Making Gameboards – A History Lab
Filed under: History Labs, Strategies | Tags: game board, project, review project, social studies, social studies teaching strategy, teaching strategy for social studies, westward expansion |
Game board projects, adapted from this lesson plan on Read Write Think:
My students just finished making gameboards for Westward Expansion. It was a learning experience for all of us! I want to share the details, handouts, and my reflections here.
Students took on the role of gameboard designers whose task it was to create a learning/review game for Westward Expansion. Each child was assigned a partner and they used their textbooks, Joy Hakim’s Reconstructing America to write 25 questions each. They were not allowed to duplicate questions. They were asked to write 10 easy, 10 medium, and 5 hard questions on this template:
The original idea is that they would write questions as they thought of them, and then evaluate the difficulty level. Next year we want to redesign this sheet with 10 spaces for EASY, 10 for MEDIUM with examples right above the appropriate spaces to provide additional support.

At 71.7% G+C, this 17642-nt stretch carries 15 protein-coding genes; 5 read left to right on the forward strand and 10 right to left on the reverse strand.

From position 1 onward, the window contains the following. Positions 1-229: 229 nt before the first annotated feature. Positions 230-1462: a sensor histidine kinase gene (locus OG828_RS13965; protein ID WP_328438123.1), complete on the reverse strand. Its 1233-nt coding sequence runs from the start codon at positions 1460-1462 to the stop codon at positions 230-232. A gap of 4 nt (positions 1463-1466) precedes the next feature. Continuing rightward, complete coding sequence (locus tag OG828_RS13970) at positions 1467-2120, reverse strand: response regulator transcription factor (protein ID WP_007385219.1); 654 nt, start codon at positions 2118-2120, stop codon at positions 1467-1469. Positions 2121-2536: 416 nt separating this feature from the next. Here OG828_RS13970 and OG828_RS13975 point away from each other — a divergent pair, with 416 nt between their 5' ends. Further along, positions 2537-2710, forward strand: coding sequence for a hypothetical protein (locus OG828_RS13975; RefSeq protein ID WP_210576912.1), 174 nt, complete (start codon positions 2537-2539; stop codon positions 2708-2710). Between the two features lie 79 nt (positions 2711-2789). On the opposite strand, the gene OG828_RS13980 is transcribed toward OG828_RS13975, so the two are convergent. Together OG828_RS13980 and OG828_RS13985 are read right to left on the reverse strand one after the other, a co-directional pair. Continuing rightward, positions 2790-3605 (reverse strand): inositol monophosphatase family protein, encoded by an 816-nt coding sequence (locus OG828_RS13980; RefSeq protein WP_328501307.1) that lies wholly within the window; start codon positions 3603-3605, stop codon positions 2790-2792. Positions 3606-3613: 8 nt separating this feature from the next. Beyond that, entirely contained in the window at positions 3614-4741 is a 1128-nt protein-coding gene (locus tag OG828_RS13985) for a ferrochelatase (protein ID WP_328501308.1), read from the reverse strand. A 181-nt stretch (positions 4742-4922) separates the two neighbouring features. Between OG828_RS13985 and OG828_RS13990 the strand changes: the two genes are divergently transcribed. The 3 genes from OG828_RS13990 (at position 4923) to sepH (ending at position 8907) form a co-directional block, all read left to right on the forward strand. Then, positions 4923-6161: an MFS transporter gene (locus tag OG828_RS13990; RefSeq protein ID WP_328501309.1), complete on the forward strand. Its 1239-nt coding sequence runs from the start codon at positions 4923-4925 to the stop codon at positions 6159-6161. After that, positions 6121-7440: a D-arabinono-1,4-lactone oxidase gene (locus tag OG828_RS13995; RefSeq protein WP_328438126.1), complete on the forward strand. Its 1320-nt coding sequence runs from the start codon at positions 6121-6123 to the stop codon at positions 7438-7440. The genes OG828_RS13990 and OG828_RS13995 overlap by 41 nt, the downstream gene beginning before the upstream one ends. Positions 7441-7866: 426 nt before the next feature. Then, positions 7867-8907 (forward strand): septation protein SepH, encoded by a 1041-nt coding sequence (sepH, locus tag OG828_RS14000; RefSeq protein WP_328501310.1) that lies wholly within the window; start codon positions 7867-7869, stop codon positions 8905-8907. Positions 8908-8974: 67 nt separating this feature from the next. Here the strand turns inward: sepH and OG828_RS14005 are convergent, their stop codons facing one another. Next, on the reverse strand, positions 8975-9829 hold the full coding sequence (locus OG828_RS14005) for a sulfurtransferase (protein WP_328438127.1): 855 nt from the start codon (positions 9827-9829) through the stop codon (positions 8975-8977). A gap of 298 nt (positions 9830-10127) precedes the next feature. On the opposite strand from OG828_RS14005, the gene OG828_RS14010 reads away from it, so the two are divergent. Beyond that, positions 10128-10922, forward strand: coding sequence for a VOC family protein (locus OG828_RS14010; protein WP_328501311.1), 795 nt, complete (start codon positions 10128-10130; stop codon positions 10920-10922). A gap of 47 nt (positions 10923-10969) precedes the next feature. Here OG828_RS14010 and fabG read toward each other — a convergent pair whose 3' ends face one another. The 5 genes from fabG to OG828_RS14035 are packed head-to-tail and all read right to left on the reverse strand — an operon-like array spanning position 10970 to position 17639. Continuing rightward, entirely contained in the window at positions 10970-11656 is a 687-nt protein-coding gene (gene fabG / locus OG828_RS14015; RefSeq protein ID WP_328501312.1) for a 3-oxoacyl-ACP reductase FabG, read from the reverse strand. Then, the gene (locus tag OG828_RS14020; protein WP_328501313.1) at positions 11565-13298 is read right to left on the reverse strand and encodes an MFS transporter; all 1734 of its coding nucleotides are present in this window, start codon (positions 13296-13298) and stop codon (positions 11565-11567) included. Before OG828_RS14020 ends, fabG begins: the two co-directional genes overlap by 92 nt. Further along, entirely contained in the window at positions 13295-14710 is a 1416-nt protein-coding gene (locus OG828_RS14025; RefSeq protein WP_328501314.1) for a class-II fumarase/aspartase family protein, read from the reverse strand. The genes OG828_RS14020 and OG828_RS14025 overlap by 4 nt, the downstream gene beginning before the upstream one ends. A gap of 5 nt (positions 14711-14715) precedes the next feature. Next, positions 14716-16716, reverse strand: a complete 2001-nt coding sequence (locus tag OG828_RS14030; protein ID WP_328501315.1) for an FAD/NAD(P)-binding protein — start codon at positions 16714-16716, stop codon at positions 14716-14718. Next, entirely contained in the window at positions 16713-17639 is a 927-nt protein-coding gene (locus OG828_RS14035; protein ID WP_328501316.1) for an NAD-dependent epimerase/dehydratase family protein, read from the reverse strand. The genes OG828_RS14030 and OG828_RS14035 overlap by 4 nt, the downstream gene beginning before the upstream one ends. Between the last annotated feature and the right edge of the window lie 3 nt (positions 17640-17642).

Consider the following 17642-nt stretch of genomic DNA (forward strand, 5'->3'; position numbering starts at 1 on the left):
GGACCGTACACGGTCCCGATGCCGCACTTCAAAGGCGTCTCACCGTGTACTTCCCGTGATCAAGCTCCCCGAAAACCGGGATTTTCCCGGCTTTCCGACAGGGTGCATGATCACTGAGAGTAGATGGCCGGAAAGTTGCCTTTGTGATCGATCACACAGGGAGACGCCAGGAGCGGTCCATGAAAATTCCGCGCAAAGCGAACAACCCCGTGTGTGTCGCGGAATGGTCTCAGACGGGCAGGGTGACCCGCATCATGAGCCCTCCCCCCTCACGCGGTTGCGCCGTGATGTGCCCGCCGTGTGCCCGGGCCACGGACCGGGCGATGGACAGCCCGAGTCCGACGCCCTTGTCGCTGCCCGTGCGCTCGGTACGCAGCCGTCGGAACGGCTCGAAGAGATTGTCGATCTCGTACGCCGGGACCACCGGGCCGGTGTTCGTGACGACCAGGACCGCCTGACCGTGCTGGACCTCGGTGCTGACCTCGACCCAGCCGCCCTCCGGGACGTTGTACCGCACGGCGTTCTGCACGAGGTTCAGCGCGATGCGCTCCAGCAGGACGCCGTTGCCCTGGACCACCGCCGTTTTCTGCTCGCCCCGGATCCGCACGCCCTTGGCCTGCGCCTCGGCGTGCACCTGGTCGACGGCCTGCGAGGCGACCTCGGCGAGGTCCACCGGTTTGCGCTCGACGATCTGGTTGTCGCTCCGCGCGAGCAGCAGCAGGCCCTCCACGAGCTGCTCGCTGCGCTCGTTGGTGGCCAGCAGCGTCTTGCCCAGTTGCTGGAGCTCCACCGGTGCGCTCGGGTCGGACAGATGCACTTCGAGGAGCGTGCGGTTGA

The dialogue about the content was amazing – the children really gave themselves a great review of the content. So much so that my partner teacher and I have decided this part of the project should come prior to the unit test. Another modification for next year will be to provide a list of key terms/people/concepts to provide additional support for question writers.
Once the questions were written, the teams worked together to design their gameboard using a file folder, markers, and their imaginations. The game’s purpose was to reflect the theme of Westward Expansion (earn your homestead by _____, complete the transcontinental railroad, etc) as well as the design of the board itself. Rules were to be written that would incorporate their questions into play. Each partner was responsible for half of the gameboard (the file folder crease made this simple).
I have done a similar project in years past, and with some tweaking I know we will implement this again next year. It takes two days to design the board, write the rules and have some time to play them. The question writing will be introduced as test review, and what isn’t finished in one class period becomes homework. The dialogue about the content – what was important, and how could they make it fun was well worth the time.